With businesses opening up and restrictions easing, we’ll see our people gradually returning to our offices. This will be a new situation for us. The future of work is now fundamentally different. In my twenty years at EY, I used to be either in the EY office or visiting clients five days a week. That’s not what the future top talents want. In our People Pulse survey, EY’s people told us that they would value a hybrid future of work. As an agile and learning organization, I and other leaders at EY are excited to explore this new working model.
To come back to financial services: how has the business changed over the years since you first started in this industry?
There have been a couple of main milestones during my time in financial services: the financial crisis, the introduction of negative interest rates, and now the pandemic. Let me share a personal story that illustrates the shift as I see it. I wrote my bachelor thesis on the topic of “bancassurance”, exploring the pros and cons of combining banking and insurance under one roof. The respective business cases were not successful at the time.
The combination of technology and innovation is accelerating transformation and enabling new delivery models.
Now, twenty years later, the topic is back on the agenda. Today, bancassurance is delivered through an ecosystem, but there are two key factors that have also changed. The first is technology, which has evolved rapidly and is the key enabler in helping businesses work together more seamlessly and without the need for mergers and integration. The second is innovation. The pace of innovation has completely changed, thanks, not least, to the many great start-ups in financial services. Twenty years ago, there was a fundamental belief that customers want a one-stop-shop to cover all financial needs holistically. This concept is still true, but the combination of technology and innovation is accelerating transformation and enabling new delivery models through platforms and ecosystems.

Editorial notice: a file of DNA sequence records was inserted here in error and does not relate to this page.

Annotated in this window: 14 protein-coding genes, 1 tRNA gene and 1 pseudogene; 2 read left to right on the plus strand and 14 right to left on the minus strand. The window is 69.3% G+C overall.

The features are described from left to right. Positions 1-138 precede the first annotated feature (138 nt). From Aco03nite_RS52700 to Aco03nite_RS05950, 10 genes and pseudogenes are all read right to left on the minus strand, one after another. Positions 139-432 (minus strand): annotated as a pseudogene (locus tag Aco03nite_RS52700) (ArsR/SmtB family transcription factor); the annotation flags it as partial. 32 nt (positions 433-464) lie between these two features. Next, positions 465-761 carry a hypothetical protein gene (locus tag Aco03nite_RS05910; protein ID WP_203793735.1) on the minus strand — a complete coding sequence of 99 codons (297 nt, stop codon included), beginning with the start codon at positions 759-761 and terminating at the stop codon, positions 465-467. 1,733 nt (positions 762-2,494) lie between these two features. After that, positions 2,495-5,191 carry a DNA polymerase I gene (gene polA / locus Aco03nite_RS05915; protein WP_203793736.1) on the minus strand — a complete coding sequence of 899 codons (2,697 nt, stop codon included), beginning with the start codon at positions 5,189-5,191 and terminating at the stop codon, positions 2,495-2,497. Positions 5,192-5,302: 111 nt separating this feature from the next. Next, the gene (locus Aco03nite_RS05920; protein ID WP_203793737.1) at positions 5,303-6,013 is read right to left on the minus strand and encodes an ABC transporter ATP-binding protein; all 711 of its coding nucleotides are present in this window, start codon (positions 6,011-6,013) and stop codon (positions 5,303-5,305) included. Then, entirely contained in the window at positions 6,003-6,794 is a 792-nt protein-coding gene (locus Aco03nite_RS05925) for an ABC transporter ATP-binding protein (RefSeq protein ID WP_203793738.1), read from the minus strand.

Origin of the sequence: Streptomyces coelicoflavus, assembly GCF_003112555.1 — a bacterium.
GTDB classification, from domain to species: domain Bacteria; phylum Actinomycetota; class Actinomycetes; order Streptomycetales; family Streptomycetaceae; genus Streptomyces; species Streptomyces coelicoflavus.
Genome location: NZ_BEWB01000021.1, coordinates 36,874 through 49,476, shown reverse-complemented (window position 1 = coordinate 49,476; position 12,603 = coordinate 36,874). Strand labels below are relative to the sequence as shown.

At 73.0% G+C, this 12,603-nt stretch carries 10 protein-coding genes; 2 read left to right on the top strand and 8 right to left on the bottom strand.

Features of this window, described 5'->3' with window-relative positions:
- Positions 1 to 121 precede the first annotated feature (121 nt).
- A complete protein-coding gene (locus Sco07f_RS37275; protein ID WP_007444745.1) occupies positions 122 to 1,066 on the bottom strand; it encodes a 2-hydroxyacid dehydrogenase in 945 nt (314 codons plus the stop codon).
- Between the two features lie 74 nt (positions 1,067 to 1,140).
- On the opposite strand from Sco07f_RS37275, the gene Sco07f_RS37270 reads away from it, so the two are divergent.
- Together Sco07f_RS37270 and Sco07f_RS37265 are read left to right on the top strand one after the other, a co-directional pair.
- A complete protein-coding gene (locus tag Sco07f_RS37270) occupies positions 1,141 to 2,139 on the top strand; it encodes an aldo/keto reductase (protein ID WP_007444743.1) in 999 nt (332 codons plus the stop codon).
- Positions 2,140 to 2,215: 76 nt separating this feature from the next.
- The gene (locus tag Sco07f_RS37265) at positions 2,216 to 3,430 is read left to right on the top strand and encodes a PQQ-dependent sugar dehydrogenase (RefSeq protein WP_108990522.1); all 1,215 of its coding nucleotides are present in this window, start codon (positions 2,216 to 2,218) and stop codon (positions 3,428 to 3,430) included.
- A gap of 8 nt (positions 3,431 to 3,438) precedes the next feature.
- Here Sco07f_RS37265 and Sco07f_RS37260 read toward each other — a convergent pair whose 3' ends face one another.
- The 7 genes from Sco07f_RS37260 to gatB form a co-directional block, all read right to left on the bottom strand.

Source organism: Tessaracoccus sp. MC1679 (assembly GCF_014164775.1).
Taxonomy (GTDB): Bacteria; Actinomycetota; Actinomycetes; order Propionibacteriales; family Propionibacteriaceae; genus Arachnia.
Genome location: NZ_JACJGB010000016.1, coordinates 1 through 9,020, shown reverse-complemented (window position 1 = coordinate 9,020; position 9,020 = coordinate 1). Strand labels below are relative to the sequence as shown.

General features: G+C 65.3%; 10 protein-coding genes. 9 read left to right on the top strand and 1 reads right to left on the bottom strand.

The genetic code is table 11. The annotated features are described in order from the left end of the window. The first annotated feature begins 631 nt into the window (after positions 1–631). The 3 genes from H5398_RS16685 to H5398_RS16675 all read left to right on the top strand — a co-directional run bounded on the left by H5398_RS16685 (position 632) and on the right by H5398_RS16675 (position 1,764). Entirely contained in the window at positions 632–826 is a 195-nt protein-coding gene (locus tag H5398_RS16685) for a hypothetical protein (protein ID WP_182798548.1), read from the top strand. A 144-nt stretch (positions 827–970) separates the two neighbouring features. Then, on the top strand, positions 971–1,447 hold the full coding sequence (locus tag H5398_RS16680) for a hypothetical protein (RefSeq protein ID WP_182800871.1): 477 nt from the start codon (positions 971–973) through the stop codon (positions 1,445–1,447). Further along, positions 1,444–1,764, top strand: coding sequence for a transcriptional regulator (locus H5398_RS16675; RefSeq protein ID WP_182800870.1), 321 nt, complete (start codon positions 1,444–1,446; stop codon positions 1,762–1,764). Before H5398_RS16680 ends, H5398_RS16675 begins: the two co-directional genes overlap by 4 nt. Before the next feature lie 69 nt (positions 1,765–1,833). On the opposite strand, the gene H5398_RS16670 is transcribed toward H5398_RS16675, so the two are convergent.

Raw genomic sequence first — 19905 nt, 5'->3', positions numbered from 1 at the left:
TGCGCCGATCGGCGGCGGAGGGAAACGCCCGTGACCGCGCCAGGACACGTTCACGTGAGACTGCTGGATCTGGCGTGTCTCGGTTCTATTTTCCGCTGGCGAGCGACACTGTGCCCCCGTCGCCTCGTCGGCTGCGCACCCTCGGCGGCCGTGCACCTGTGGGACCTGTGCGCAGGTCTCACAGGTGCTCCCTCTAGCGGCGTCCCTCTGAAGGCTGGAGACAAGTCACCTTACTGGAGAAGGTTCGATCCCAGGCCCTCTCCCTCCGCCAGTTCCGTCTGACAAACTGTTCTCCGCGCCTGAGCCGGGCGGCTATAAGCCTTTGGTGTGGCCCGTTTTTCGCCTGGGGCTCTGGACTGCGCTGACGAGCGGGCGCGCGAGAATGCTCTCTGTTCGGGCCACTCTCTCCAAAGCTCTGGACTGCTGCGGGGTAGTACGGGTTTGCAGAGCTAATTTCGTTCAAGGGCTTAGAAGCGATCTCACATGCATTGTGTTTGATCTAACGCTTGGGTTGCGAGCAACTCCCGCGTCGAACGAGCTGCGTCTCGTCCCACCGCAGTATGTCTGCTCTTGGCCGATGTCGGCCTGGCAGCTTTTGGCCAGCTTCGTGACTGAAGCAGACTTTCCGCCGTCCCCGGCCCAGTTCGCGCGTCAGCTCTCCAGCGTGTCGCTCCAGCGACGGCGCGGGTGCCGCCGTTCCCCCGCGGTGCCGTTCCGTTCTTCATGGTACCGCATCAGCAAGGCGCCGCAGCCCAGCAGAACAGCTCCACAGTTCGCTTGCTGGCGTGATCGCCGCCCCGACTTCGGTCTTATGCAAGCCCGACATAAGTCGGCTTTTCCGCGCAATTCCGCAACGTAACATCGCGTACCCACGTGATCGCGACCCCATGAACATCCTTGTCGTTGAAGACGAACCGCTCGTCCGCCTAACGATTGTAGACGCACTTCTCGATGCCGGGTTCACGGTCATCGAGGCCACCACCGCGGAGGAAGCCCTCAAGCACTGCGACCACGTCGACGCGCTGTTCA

What about Environmental Social Governance (ESG) in financial services?
ESG is no longer a trend, it’s here to stay. The uncertainty of the past 18 months has significantly impacted end clients’ beliefs and world views. That goes beyond just a growing appetite for faster, better and more integrated digital tools. People care much more about health and wellbeing for themselves, their family and community. They expect that to be reflected in the financial sector’s value proposition.
The next generation of investors cares about the world, about society and about what’s going on around them. They add more weight to purpose, but also believe that financial returns and doing good with wealth can come together. Over the next five years, I think we’ll see ESG accelerate even more. This also applies in the workforce, by the way. People want to work for employers whose values align with their own.
Don’t forget to smile and laugh, even behind the mask.
Finally, what are your three recommendations based on what you’ve learned from this crisis?
If I could pick three key takeaways they would be:
- Don’t think you have to control everything. Trust your people, empower them – and they will reward you.
- Step outside your comfort zone – it forces you to ask more and better questions.
- Take care of yourself and your wellbeing. Do sport, enjoy quality time with your family and friends, and don’t forget to smile and laugh, even behind the mask.